The percentage of Americans without health insurance did not decline on 2017, marking the first time since the passage of the Affordable Care Act that the uninsured rate held steady.
According to the Census Bureau,
The Census report also confirmed the growing chasm between states that decided to take advantage of the ACA's Medicaid expansion and those that did not.
The ACA, better known as Obamacare, allowed states to expand Medicaid coverage to people making up to 138% of the federal poverty line. Since then, 31 states and Washington, DC, have adopted the expansion.
"In states that expanded Medicaid eligibility ('expansion states'), the uninsured rate in 2017 was 6.5%, compared with 12.2% in states that did not expand Medicaid eligibility ('non-expansion states')," the Census Bureau said in the report.
In fact, the uninsured rate in states that did not expand Medicaid went up 0.7 percentage points compared to the stable rate in states that did expand Medicaid. Since 2013, the uninsured rate in expansion states is down 7 percentage points, compared to just 5.3 percentage points in non-expansion states.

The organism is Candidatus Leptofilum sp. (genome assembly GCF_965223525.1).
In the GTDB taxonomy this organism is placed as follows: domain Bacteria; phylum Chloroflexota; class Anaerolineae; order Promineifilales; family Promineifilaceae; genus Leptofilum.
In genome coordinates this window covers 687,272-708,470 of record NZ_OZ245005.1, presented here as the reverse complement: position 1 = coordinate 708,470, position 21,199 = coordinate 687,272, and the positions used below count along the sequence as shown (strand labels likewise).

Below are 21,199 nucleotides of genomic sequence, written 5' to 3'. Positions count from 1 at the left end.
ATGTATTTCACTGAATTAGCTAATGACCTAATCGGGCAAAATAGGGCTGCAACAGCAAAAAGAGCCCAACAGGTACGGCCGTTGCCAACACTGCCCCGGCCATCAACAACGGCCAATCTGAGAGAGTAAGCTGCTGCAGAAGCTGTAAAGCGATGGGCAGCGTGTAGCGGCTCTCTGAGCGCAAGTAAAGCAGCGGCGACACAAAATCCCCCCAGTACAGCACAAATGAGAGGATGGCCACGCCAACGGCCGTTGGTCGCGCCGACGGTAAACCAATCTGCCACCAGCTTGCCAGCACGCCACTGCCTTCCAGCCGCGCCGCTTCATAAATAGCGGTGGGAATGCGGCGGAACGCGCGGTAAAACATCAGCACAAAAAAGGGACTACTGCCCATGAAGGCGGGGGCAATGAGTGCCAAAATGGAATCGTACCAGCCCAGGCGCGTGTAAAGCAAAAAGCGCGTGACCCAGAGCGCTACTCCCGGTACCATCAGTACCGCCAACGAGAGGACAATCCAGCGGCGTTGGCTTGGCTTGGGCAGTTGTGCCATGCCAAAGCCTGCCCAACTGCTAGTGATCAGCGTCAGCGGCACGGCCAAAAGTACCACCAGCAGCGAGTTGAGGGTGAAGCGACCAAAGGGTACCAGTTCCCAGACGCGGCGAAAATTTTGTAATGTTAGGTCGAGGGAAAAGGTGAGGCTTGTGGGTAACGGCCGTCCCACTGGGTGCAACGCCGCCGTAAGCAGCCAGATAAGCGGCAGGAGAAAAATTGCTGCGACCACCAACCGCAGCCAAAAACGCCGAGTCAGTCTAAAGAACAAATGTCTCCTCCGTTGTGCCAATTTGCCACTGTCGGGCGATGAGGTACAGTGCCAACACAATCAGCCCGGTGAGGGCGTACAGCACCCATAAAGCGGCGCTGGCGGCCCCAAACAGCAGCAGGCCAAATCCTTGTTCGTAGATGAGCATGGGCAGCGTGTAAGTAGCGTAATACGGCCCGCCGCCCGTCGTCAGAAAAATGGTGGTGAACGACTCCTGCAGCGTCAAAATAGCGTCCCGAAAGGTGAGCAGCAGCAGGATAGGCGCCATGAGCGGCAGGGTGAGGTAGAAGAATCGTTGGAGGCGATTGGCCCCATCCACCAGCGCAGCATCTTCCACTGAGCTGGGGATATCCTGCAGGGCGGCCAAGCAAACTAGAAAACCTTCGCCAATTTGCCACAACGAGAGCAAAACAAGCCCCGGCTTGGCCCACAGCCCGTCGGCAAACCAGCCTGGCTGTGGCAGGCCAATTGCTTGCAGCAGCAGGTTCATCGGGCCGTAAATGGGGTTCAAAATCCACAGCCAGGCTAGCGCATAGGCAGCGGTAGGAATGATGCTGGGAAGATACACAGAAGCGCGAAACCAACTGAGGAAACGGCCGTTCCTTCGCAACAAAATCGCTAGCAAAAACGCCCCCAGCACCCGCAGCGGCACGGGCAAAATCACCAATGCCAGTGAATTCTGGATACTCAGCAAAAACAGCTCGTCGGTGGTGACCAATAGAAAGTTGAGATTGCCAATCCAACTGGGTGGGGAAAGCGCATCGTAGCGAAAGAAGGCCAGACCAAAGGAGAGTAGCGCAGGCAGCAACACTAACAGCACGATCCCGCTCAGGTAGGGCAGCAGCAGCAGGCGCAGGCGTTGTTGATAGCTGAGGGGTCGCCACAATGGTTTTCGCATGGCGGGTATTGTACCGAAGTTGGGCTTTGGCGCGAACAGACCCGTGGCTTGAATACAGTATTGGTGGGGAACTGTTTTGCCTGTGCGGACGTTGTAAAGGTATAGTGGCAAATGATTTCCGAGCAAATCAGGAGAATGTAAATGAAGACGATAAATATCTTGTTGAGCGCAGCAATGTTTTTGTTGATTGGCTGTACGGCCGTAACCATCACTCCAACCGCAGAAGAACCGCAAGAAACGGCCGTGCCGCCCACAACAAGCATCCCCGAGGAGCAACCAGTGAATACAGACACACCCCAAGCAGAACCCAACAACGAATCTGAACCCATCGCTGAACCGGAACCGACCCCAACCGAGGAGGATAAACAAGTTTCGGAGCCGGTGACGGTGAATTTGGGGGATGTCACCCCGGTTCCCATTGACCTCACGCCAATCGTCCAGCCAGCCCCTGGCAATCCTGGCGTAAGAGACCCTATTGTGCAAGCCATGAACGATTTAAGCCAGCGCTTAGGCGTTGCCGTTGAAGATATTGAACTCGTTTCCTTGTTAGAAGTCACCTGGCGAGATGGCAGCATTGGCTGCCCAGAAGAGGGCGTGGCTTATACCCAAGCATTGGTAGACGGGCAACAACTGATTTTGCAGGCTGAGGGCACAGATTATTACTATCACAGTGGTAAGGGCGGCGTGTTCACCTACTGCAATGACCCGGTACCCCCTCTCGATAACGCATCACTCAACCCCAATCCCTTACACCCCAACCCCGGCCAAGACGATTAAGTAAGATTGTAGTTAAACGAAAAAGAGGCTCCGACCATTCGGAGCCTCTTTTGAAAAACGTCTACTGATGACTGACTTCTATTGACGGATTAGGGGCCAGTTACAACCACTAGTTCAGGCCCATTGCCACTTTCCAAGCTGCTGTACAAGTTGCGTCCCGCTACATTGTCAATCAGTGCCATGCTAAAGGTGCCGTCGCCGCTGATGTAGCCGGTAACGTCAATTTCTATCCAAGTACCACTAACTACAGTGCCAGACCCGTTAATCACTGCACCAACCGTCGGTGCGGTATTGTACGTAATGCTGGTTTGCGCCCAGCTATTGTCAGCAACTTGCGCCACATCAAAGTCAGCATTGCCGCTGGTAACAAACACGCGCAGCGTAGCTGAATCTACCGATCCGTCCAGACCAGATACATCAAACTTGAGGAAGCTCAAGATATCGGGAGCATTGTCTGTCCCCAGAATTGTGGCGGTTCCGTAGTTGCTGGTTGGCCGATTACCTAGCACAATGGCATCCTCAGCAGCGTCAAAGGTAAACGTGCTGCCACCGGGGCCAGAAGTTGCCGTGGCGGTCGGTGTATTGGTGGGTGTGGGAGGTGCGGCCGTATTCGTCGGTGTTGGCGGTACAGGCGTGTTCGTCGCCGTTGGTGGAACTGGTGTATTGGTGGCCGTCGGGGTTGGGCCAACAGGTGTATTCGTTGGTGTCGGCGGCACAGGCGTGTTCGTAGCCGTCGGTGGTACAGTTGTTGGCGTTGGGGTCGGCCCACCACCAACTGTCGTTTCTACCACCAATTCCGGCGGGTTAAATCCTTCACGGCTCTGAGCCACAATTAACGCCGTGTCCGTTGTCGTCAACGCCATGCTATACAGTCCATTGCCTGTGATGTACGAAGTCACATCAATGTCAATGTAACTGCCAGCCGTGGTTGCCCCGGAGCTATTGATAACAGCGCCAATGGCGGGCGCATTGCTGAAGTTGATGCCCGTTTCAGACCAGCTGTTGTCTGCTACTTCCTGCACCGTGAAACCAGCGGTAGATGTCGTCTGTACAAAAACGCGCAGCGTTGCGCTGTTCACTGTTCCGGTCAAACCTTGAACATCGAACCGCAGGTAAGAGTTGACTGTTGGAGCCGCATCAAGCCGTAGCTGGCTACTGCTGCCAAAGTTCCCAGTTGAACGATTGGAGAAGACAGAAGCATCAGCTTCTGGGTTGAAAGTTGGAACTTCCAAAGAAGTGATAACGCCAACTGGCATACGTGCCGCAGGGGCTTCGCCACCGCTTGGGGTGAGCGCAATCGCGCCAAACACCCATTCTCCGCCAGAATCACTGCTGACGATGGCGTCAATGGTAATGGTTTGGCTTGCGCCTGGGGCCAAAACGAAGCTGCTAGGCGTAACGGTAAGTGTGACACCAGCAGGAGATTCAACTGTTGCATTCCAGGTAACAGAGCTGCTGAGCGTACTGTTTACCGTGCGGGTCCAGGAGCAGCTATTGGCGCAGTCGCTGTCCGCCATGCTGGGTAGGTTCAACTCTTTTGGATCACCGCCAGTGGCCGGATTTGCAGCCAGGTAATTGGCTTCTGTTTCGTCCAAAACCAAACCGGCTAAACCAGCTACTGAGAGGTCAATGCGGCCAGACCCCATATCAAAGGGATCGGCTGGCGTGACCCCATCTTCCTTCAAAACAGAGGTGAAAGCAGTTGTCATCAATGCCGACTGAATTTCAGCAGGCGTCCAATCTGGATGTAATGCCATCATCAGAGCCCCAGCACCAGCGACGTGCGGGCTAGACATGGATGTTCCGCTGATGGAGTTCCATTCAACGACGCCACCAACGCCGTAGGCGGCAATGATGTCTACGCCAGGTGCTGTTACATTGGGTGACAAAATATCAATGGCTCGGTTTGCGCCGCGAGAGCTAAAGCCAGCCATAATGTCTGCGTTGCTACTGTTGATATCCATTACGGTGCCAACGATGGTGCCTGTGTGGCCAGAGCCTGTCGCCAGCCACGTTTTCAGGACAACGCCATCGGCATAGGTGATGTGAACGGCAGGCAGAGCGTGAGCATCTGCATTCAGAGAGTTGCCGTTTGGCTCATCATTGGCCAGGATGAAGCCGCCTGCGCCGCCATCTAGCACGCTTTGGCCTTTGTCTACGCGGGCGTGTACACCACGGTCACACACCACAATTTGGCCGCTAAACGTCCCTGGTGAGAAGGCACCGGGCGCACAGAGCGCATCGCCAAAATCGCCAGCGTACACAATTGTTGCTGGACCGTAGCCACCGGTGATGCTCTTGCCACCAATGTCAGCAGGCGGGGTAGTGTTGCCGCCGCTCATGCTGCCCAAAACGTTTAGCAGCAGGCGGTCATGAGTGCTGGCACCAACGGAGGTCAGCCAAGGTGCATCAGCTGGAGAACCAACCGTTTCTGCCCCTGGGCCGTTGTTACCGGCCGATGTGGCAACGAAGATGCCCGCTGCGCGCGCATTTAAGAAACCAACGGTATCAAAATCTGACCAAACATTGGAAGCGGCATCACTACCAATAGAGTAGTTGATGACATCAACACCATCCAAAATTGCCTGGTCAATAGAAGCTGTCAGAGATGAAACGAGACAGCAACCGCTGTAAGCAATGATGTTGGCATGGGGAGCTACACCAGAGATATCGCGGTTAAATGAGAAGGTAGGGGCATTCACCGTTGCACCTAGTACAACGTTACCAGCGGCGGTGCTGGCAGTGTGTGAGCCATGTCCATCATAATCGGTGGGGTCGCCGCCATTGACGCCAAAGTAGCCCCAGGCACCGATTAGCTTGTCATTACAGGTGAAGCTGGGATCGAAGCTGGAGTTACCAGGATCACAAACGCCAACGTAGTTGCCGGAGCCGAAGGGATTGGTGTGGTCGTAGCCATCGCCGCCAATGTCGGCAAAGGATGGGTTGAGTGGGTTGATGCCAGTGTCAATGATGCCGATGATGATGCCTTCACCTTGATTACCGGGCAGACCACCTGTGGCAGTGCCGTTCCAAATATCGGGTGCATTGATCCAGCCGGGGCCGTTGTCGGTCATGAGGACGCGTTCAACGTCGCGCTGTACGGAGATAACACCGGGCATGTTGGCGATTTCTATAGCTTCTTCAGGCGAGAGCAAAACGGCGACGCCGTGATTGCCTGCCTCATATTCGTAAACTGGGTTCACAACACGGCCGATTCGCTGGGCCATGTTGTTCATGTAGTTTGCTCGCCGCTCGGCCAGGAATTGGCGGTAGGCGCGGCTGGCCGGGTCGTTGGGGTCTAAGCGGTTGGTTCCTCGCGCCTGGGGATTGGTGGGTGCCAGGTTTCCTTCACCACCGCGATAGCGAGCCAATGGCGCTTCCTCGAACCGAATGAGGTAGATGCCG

Matt Broaddus, a senior research analyst at the left-leaning Center of Budget and Policy Priorities, pointed to the studies that showed a large swath of the uninsured are eligible for cheap coverage under the ACA as evidence that the uncertainty and lack of outreach were the cause of the stall.
nior vice president at the Kaiser Family Foundation, a nonpartisan healthcare think tank, said the new data is inconclusive to make a determination either way.